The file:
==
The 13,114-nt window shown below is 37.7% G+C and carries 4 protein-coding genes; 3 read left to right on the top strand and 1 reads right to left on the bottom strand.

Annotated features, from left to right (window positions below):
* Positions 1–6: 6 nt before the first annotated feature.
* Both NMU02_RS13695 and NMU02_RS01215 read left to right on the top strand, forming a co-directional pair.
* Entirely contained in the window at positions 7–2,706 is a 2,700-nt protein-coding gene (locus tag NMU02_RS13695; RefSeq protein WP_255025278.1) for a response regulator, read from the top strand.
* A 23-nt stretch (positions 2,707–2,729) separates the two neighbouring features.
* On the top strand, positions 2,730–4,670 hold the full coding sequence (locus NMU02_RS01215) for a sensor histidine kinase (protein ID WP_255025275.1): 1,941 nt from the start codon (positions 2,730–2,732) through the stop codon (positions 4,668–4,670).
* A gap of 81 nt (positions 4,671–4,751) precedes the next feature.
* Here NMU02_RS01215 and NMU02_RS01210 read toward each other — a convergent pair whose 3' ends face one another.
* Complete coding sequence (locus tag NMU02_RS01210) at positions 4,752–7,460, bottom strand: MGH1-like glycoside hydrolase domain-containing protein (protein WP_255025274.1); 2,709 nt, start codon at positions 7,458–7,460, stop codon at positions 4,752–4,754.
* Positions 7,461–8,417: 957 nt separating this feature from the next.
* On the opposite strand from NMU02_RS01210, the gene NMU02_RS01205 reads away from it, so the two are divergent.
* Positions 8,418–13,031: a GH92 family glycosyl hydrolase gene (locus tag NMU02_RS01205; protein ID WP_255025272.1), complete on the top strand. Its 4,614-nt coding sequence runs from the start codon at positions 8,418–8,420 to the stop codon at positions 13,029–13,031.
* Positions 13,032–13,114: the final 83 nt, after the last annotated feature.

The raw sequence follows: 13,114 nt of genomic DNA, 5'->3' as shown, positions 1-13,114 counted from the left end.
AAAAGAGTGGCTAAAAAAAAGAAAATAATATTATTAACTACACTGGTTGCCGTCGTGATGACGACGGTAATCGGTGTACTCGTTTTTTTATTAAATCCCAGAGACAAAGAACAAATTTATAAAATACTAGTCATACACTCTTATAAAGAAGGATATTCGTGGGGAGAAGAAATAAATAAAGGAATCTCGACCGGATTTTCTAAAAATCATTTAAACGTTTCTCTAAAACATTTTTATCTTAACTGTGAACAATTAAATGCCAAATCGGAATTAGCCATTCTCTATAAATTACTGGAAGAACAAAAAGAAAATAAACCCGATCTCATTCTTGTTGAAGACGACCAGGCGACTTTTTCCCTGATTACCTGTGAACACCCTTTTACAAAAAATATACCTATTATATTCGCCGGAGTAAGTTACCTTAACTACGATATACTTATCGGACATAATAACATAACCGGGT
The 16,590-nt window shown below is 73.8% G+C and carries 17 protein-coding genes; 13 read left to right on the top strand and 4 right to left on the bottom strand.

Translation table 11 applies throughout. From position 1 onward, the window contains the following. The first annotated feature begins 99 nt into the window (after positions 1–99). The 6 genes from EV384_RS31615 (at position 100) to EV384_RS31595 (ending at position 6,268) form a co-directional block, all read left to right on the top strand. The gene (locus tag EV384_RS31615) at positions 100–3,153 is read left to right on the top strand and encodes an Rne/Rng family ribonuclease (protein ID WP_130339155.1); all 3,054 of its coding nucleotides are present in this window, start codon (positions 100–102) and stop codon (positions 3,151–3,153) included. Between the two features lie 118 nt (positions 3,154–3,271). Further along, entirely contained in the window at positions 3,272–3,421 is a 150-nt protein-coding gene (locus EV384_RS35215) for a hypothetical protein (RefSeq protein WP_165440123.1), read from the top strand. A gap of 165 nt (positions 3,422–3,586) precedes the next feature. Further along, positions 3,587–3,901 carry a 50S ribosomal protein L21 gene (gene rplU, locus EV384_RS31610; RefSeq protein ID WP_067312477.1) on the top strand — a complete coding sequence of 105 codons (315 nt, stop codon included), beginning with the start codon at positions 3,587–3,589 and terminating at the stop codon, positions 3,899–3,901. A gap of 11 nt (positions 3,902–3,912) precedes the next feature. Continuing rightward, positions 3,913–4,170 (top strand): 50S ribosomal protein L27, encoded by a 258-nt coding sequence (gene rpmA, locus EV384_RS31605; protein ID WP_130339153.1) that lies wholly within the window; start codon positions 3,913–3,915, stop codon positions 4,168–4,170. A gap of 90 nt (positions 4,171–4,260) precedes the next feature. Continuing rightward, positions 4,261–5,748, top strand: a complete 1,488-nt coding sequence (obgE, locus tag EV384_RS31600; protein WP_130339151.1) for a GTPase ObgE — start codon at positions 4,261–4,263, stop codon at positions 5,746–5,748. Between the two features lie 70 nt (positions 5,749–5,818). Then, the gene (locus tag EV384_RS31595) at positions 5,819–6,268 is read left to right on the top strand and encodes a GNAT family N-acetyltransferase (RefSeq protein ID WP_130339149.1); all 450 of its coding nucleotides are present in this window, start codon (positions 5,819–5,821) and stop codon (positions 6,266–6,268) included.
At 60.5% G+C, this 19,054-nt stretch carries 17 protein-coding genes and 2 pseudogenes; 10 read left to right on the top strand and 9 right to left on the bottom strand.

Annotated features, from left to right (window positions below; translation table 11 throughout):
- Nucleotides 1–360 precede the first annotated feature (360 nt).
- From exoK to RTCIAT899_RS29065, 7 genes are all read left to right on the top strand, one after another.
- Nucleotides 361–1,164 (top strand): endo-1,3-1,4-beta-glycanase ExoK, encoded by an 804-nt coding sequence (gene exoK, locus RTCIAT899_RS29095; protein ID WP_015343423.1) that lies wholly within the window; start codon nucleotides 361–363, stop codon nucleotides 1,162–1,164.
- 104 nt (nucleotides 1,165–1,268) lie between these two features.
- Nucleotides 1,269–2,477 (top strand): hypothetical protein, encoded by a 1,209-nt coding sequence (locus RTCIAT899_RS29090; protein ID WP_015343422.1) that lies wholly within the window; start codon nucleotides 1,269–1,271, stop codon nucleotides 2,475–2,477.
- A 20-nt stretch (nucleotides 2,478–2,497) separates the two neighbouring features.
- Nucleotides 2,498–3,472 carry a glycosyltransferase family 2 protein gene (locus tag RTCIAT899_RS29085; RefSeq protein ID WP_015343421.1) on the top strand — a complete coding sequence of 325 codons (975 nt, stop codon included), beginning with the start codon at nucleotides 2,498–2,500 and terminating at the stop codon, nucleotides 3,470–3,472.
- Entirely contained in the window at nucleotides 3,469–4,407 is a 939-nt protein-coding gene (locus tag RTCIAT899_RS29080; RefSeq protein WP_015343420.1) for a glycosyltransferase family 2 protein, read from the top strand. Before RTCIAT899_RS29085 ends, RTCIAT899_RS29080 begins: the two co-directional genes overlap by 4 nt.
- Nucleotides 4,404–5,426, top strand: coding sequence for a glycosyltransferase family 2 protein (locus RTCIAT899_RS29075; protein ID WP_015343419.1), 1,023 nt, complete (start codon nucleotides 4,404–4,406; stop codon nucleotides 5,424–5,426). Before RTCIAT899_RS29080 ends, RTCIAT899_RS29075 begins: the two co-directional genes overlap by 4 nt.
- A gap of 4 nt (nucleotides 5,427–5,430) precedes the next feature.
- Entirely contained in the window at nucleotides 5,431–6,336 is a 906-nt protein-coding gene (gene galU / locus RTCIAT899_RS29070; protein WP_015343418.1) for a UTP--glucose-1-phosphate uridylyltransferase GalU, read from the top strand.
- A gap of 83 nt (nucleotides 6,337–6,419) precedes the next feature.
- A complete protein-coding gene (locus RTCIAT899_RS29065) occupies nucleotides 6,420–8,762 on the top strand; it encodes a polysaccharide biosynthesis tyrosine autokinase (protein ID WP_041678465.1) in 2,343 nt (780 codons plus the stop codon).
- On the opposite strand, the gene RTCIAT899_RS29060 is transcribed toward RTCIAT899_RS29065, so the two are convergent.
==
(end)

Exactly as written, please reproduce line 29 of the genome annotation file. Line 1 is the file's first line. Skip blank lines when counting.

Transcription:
- Nucleotides 4,404–5,426, top strand: coding sequence for a glycosyltransferase family 2 protein (locus RTCIAT899_RS29075; protein ID WP_015343419.1), 1,023 nt, complete (start codon nucleotides 4,404–4,406; stop codon nucleotides 5,424–5,426). Before RTCIAT899_RS29080 ends, RTCIAT899_RS29075 begins: the two co-directional genes overlap by 4 nt.